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wedding etiquette for brides 2008

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					Wedding Etiquette for Brides<br><br>

Whether we admit it or don't Wedding Etiquette is still an important
issue to many of us. Don't you hear yourself complaining for some
weddings that you have attended? Maybe you have heard some friends who
have attended a wedding ceremony and learning after the rites that he or
she was not invited for the wedding reception. <br><br>

Although it is acceptable and is within the Wedding Etiquette standard to
invite some guests only at the wedding reception and some only at the
wedding reception, the guests should be informed of this fact before
hand. These instances want us to shout: Learn some manners!<br><br>

For brides out there who are getting married next year, it will be for
your own good if you would buy Emily Post's book on Wedding Etiquette. It
will teach you the Wedding Etiquette basics and Wedding Etiquette
blunders. Knowing what violates and follows Wedding Etiquette will help
you go through your big day, hassle and stress free.<br><br>

-- Basic Wedding Etiquette for Brides<br><br>

On what to wear.<br><br>

Modern Wedding Etiquette allows brides to wear any design that she want
in any color. Brides are not anymore limited to wearing ultra white
wedding dress with sleeves. They may wear a tube, halter or spaghetti
strapped wedding dress in creme, beige or pastel colors.<br><br>

But for the sake of Wedding Etiquette, she should also consider her
cultural background and her church's dress requirement. If your church
requires you to wear a shawl over a tube wedding dress, then you must do
so.<br><br>

If the minister or priest thinks that your red wedding dress is
unappropriate for the church and ask you to replace your $10,000 designer
wedding dress for a white wedding dress, then you should take it off and
buy a white ready-to-wear wedding gown at Macy's.<br><br>

On who to invite.<br><br>

It is a basic Wedding Etiquette for a bride to talk to her groom on who
and who are not to invite. Remember that the is the two of you who will
get married, not only you. It will be a violation of Wedding Etiquette if
you will invite persons your groom do not want to get invited or do not
want to see, such as your old flame or his old boss that he had an
argument eventhough you are in speaking terms with his old boss. It is
not just about Wedding Etiquette, it is in fact about the issue of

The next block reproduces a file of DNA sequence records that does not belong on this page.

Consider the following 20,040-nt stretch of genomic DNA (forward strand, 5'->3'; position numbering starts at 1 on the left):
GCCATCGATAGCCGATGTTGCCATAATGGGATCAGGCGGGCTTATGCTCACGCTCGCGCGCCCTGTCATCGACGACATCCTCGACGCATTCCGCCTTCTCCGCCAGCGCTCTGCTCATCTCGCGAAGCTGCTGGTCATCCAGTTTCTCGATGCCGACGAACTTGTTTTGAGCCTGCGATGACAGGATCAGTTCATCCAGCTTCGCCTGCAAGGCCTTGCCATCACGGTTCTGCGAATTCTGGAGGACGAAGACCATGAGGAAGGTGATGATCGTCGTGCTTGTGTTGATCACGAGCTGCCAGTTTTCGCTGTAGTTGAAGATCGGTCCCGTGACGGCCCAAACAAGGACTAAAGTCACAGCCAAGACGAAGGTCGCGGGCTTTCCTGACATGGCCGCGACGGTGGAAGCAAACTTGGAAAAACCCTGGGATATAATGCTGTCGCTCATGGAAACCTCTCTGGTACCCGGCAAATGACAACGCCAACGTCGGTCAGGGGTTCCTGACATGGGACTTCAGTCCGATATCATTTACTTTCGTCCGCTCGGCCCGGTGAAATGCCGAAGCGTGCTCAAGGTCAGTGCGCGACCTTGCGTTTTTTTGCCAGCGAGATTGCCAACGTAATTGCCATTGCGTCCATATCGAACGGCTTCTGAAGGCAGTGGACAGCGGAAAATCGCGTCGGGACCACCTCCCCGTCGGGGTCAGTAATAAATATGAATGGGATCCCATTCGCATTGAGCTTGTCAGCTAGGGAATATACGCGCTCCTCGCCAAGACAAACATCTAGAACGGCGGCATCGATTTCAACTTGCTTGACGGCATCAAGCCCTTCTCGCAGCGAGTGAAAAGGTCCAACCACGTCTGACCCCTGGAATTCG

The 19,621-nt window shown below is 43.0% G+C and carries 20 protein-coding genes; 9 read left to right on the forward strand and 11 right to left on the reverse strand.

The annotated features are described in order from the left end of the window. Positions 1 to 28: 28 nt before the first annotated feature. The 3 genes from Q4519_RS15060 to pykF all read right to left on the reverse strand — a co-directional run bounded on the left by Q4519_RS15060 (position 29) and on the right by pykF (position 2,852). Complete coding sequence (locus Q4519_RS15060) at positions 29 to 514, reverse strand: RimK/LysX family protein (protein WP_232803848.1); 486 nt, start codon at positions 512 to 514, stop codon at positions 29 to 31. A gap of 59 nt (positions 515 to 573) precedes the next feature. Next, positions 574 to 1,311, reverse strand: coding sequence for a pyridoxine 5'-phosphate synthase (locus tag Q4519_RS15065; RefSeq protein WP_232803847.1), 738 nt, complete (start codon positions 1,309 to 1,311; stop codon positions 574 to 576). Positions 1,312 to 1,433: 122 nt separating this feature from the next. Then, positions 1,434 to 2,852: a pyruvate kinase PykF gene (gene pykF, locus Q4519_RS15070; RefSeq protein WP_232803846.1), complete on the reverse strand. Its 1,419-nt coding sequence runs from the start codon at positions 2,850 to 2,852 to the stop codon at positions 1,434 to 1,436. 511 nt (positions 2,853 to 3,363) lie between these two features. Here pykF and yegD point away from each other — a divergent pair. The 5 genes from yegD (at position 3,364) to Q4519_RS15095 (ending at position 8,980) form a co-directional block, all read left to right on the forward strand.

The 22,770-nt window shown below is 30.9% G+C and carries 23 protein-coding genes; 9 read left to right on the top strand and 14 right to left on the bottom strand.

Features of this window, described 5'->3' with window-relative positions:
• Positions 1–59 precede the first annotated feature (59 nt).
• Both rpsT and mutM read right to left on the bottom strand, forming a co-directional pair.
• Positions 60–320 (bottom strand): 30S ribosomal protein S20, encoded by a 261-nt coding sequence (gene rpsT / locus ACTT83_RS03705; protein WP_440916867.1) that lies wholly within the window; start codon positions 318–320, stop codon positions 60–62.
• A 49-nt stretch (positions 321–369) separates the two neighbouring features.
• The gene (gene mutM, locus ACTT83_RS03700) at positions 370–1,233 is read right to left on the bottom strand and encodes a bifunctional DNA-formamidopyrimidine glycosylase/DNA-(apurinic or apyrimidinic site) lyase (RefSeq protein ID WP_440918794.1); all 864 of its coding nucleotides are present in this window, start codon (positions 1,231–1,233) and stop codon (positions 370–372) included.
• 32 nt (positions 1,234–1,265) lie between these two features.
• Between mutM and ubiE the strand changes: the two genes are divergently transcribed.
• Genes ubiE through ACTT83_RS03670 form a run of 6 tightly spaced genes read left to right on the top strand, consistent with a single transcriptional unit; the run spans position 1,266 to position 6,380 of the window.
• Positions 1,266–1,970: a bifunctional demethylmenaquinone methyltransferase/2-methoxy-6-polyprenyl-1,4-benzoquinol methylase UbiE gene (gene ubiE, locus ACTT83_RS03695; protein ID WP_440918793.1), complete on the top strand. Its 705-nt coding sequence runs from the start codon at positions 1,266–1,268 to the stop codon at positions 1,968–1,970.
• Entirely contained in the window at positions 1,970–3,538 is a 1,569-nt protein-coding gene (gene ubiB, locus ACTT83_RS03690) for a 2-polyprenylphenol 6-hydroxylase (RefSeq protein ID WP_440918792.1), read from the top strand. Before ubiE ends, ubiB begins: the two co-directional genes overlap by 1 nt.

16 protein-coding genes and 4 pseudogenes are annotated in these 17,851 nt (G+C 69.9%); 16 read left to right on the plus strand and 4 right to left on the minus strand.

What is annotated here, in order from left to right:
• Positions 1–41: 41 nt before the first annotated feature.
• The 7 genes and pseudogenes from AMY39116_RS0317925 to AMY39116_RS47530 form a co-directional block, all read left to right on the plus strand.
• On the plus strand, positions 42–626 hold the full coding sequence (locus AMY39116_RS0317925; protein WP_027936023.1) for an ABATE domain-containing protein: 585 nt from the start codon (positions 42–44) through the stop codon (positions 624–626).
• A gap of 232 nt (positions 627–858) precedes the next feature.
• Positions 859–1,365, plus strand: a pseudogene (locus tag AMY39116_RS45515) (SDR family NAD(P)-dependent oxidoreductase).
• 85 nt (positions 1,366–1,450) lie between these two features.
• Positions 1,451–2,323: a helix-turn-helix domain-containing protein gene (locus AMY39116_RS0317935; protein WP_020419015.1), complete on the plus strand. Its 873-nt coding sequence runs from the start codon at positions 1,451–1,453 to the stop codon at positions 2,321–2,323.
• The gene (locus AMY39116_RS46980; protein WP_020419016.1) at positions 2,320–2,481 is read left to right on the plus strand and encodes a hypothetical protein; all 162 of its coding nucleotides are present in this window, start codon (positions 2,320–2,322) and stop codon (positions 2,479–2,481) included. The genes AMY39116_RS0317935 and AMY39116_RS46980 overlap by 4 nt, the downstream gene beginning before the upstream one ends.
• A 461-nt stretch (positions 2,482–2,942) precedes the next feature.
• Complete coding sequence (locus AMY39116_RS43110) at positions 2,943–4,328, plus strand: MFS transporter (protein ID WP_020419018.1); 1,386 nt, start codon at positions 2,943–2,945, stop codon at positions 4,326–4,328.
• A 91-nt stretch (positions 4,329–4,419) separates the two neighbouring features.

respect.<br><br>

If it is your second marriage, you should not invite your ex-spouse or
your ex-parents-in-law. Even if you are in good terms with your ex,
Wedding Etiquette dictates that you should not invite them. This is to
avoid unnessary confrontations or wedding drama. Your guest will also
feel uncomfortable around your ex.<br><br>
But there is an exception to this Wedding Etiquette. If your children to
your ex-spouse has requested for the presence of their father, then you
should talk about it with your groom. If he agrees, then invite your ex
to your wedding. But there is an alternative to this, however.<br><br>

You can invite your guest for a dinner at your home after your wedding or
honeymoon. This private dinner is more quiet and will save you the
trouble of explaining to your father and mother and other close guests
why your ex-husband is in your wedding.<br><br>

On gift giving and registry.<br><br>

It is a big Wedding Etiquette no-no to ask for cash gifts from your
guests. Although it is a reality that newlyweds need cash as a startup
money since they need to rent a bigger place or buy new appliances that
the two of them needs, you don't want to look like a greedy bride for
asking for some cash.<br><br>

Let them decide what to give. If they have decided to give you cash, then
say your thanks. But don't ever ask them to fund a mortgage or fund a
charity that you will establish as a wedding gift.<br><br>

Registry card is acceptable although modern Wedding Etiquette objects to
insertion of the registry card in the invitation. Wedding Etiquette
specialists say that brides should put up an online registry card and
inform your guests through your invitation that you have an online
registry and they may want to look it up in case they would decide to buy
you gifts from your registry.

				
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